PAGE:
Perils of Live Performance

I have written about increasing the interactivity of performances at least twice before. While increasing interactivity is something that may be key to the continued survival of the performing arts, involving the audience more integrally in a show isn’t necessarily going to always be constructive and enjoyable.

Via Artsjournal.com comes the story of an incident that occurred while Mike Daisey was performing his one person show at American Repertory Theatre. The show had hardly begun when 86 people stood and exited the theatre with one man going up on stage and dumping water on Daisey’s outline for the performance. The whole thing was captured on tape. Daisey includes the video on his blog where he explains what happened.

What is so compelling about the video is that because the show is extemporaneous and has no set script, Daisey goes with the moment and gets up and asks why they are leaving. He mentions that he can regulate his language if that is what offends them and invites them to return so they can have a conversation. The only response he gets is one person saying they are Christian.

After the group has departed, Daisey engages in a conversation with the audience about what has happened and how the destruction of his outline, which he makes small alterations to everyday, means that he will have to spend the next day reconstructing his show.

According to his most recent blog entry he actually got in contact with the group and the man who destroyed his notes. His discussion of his interaction with the man shows sensitivity and empathy in a situation where anger and derision for those who offered insult might be expected. (Though on the night of the show he was quite angry and called those who were departing cowards.)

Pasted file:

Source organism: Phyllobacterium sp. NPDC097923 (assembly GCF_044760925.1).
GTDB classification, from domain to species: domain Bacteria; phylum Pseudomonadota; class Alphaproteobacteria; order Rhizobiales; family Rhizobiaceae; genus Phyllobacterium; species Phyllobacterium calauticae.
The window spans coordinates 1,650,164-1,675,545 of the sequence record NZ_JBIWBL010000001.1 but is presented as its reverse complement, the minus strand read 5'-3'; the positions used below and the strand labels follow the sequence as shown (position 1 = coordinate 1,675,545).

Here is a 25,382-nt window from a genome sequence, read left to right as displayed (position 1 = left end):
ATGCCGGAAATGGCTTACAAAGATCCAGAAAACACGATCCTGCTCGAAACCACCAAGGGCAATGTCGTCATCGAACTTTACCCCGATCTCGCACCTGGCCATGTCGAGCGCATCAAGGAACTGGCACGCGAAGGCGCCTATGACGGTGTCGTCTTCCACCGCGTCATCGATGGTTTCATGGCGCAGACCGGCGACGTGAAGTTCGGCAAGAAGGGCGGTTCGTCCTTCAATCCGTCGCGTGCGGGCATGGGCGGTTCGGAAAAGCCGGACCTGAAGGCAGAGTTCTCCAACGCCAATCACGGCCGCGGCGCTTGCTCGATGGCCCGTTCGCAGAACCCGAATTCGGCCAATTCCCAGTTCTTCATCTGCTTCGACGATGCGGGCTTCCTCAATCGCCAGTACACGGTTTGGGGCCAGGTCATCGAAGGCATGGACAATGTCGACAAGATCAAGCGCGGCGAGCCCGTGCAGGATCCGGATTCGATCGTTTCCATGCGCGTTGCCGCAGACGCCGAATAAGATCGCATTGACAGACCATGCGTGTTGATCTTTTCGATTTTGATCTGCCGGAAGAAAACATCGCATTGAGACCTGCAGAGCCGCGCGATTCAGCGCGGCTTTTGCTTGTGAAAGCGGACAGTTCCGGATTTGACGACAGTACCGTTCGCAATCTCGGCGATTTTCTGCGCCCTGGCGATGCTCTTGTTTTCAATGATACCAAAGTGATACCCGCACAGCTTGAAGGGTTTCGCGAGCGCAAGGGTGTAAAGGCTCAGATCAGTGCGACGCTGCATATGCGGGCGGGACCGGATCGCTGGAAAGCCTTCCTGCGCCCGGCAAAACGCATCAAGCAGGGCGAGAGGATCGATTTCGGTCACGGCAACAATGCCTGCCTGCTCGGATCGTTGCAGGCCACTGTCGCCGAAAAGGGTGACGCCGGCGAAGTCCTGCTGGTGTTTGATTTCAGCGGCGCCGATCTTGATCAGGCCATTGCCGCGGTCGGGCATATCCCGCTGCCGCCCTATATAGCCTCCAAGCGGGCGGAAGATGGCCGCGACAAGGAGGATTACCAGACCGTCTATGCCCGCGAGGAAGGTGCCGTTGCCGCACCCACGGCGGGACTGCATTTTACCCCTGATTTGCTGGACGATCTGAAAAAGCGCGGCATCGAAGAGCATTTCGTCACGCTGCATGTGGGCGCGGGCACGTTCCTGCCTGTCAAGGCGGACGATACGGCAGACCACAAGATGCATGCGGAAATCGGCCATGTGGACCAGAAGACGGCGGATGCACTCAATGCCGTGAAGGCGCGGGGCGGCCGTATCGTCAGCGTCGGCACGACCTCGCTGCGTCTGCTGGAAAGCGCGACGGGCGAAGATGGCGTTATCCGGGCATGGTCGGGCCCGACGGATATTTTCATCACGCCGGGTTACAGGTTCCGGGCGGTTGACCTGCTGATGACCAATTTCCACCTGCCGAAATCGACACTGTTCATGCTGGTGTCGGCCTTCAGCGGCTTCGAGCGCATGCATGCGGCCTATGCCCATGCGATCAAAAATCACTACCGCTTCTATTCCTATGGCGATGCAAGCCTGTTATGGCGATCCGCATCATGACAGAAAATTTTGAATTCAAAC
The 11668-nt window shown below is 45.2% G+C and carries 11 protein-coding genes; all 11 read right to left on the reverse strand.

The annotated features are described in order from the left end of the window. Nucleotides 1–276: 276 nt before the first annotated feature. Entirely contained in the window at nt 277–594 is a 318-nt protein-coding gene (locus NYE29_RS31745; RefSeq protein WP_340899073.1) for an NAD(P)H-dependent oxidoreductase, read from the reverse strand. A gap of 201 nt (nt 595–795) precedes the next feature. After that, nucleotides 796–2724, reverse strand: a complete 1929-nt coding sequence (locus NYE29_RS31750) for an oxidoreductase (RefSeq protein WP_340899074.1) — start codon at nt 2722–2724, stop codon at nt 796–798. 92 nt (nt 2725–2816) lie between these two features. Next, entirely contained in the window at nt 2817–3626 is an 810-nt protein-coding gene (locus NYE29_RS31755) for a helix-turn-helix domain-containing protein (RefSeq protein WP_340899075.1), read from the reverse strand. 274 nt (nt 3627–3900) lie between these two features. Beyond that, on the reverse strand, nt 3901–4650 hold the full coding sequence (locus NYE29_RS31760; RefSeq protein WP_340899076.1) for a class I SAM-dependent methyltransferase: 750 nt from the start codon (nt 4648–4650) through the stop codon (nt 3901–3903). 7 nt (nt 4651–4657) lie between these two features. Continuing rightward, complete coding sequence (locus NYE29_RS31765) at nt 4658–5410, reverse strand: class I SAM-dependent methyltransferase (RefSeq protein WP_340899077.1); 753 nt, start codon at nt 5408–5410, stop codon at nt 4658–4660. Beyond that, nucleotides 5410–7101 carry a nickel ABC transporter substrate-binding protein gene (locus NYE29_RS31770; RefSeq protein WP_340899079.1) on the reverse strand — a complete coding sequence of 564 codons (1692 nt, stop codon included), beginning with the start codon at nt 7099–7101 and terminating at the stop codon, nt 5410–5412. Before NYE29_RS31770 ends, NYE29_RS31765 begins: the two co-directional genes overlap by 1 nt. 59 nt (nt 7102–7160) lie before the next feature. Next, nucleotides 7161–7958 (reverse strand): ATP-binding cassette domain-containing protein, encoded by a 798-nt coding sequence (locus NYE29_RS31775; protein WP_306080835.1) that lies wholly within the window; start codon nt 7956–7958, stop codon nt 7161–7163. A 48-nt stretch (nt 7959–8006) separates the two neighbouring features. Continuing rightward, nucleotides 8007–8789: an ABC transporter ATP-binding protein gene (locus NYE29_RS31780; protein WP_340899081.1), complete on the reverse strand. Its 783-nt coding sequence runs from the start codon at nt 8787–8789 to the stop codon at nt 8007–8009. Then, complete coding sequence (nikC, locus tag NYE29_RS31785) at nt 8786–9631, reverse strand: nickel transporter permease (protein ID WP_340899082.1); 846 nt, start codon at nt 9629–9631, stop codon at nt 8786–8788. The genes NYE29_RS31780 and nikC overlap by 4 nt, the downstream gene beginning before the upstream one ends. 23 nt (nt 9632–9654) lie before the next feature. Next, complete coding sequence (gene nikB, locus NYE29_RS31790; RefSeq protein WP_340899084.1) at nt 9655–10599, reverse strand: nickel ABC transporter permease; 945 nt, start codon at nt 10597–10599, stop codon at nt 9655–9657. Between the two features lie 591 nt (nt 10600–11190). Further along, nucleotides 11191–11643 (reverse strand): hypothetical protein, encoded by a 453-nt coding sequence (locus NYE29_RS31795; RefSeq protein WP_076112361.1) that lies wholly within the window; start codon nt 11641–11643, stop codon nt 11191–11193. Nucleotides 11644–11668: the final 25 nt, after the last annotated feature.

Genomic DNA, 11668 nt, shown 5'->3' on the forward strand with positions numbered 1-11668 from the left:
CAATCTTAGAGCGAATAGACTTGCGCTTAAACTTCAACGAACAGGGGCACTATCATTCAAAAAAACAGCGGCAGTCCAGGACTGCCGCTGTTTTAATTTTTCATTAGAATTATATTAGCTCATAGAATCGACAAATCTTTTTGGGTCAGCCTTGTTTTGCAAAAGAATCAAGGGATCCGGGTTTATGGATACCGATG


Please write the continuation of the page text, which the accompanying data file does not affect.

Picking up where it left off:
The quality of the writing and insight he offers is what I have envisioned when I suggested artists keep blogs about the creative process for audiences to access. It is just too bad an incident like this has to be the impetus of it.

Which is not to say that his other entries on the American Repertory Theatre blog don’t have value, he does a great job addressing why his extemporaneous performances may appear to be memorized for example. The entries and video on the walk out are just great examples of what the performance experience can be for artist and audience and superb lessons to artists about how to deal with people who are angered by your work in a constructive, non-dismissive manner.

About Joe Patti

I have been writing Butts in the Seats (BitS) on topics of arts and cultural administration since 2004 (yikes!). Given the ever evolving concerns facing the sector, I have yet to exhaust the available subject matter. In addition to BitS, I am a founding contributor to the ArtsHacker (artshacker.com) website where I focus on topics related to boards, law, governance, policy and practice.

I am also an evangelist for the effort to Build Public Will For Arts and Culture being helmed by Arts Midwest and the Metropolitan Group. (http://www.creatingconnection.org/about/)

I am currently the Director of the Grand Opera House in Macon, GA.

Among the things I am most proud are having produced an opera in the Hawaiian language and a dance drama about Hawaii's snow goddess Poli'ahu while working as a Theater Manager in Hawaii. Though there are many more highlights than there is space here to list.

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